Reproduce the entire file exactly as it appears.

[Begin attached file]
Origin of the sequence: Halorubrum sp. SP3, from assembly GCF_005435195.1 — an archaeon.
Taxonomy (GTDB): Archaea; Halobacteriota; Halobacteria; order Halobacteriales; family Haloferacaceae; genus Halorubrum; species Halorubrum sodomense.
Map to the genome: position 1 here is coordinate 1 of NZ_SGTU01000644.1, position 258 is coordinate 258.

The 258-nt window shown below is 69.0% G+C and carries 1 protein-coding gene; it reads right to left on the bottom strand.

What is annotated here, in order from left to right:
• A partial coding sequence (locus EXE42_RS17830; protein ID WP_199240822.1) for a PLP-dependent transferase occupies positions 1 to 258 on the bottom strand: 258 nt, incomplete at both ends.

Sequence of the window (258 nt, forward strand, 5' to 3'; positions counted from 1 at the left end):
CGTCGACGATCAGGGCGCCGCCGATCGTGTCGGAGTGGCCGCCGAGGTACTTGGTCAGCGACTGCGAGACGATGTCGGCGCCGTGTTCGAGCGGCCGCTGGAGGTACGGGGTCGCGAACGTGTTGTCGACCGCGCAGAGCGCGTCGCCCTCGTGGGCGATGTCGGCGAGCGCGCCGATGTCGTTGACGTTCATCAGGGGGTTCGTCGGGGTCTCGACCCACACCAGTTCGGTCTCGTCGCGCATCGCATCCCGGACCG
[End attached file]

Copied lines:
Origin of the sequence: Halorubrum sp. SP3, from assembly GCF_005435195.1 — an archaeon.
Taxonomy (GTDB): Archaea; Halobacteriota; Halobacteria; order Halobacteriales; family Haloferacaceae; genus Halorubrum; species Halorubrum sodomense.
Map to the genome: position 1 here is coordinate 1 of NZ_SGTU01000644.1, position 258 is coordinate 258.

The 258-nt window shown below is 69.0% G+C and carries 1 protein-coding gene; it reads right to left on the bottom strand.

What is annotated here, in order from left to right:
• A partial coding sequence (locus EXE42_RS17830; protein ID WP_199240822.1) for a PLP-dependent transferase occupies positions 1 to 258 on the bottom strand: 258 nt, incomplete at both ends.

Sequence of the window (258 nt, forward strand, 5' to 3'; positions counted from 1 at the left end):
CGTCGACGATCAGGGCGCCGCCGATCGTGTCGGAGTGGCCGCCGAGGTACTTGGTCAGCGACTGCGAGACGATGTCGGCGCCGTGTTCGAGCGGCCGCTGGAGGTACGGGGTCGCGAACGTGTTGTCGACCGCGCAGAGCGCGTCGCCCTCGTGGGCGATGTCGGCGAGCGCGCCGATGTCGTTGACGTTCATCAGGGGGTTCGTCGGGGTCTCGACCCACACCAGTTCGGTCTCGTCGCGCATCGCATCCCGGACCG